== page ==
Readiness for hospital discharge is an estimate by the patient of having the ability to leave the hospital, to be ready to face the realities of everyday life at home and the needs generated by their new health condition. The Readiness for Hospital Discharge Scale-Short Form (RHDS-SF) is an eight items self-reported questionnaire. Four dimensions measure personal status, knowledge to manage the post-hospital period, the ability to adapt to new health needs and the expected support. Each item is scored on a Likert scale from 0 to 10, with the highest score indicating a better perceived readiness. A mean score greater than or equal to 7 indicates that the patient is ready for hospital discharge. Content and construct validity of the RHDS-SF are missing so far. Predictive validity was tested but results showed that the patient short form of the RHDS cannot predict 30-day readmissions and emergency department visits. The RHDS has a Cronbach's alpha of 0.79.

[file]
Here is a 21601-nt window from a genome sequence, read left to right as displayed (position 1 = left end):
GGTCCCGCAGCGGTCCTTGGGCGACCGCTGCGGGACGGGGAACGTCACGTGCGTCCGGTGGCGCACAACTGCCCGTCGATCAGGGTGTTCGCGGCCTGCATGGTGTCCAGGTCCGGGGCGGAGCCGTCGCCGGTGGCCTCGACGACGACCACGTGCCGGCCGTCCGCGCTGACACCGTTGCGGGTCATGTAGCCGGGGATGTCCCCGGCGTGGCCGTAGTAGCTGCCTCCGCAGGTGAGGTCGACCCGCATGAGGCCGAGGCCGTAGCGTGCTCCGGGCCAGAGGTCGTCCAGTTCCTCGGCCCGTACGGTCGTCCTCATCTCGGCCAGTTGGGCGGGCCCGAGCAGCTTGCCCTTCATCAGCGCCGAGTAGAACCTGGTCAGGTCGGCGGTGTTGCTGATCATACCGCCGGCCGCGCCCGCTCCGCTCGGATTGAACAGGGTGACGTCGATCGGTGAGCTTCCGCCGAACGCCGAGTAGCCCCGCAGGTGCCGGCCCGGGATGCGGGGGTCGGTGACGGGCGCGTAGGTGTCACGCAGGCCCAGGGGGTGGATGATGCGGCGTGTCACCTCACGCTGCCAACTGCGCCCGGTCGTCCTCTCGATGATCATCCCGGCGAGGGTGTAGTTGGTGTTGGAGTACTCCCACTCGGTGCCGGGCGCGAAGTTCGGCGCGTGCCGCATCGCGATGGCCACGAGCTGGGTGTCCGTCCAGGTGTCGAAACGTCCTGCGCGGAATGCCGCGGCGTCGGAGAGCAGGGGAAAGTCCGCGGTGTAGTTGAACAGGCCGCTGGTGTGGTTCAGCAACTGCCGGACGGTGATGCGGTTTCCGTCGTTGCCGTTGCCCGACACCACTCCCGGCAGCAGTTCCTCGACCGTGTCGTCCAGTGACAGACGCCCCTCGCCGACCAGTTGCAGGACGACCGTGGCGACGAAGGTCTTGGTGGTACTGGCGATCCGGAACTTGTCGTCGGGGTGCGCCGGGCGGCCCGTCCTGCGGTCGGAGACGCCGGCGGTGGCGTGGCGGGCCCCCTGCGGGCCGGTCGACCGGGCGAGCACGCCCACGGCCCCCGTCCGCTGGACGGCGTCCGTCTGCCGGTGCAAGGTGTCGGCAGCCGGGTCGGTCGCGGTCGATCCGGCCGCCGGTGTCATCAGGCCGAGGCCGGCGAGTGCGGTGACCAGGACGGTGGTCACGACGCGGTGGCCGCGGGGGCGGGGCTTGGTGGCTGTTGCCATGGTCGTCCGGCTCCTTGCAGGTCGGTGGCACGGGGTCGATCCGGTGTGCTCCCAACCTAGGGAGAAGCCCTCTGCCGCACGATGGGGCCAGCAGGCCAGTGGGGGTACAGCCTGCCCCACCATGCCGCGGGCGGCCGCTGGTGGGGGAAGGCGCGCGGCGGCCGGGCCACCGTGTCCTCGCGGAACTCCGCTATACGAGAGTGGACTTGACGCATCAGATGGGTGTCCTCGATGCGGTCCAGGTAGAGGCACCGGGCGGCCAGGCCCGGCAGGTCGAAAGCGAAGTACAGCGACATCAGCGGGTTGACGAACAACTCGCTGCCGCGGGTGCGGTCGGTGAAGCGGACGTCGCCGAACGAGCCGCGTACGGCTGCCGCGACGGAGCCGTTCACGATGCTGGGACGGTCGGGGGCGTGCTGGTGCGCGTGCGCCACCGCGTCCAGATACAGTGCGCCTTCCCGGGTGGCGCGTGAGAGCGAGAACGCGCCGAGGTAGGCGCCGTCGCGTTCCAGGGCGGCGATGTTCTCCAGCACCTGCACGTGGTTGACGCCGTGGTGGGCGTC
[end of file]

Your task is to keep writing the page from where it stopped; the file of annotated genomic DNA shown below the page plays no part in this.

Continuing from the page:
3. Readmission rate and time to readmission [ Time Frame: 7-10 days after discharge ]
    7-10-day readmission rate and time to readmission retrieved from medical charts

  4. Discharge Care Experiences Survey (DICARES) [ Time Frame: 7-10 days after discharge ]
    This 11-items instrument investigates three domains: coping after discharge (4 items), adherence to treatment (3 items) and participation in discharge planning (4 items). The answer for each item ranges from 1 ("Not at all") to 5 ("To a very large extent"), with higher scores indicating more positive experience. The psychometric evaluation of the DICARES in senior patients showed an excellent test-retest reliability (ICC = 0.76, CI 95%[0.70, 0.82]), satisfactory construct validity (r = 0.54, p <0.01) and an acceptable internal consistency (Cronbach's alpha = 0.82).

Information from the National Library of Medicine

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Ages Eligible for Study:   50 Years and older   (Adult, Older Adult)
Sexes Eligible for Study:   All
Accepts Healthy Volunteers:   No

Inclusion Criteria:

  • 2 chronic diseases or more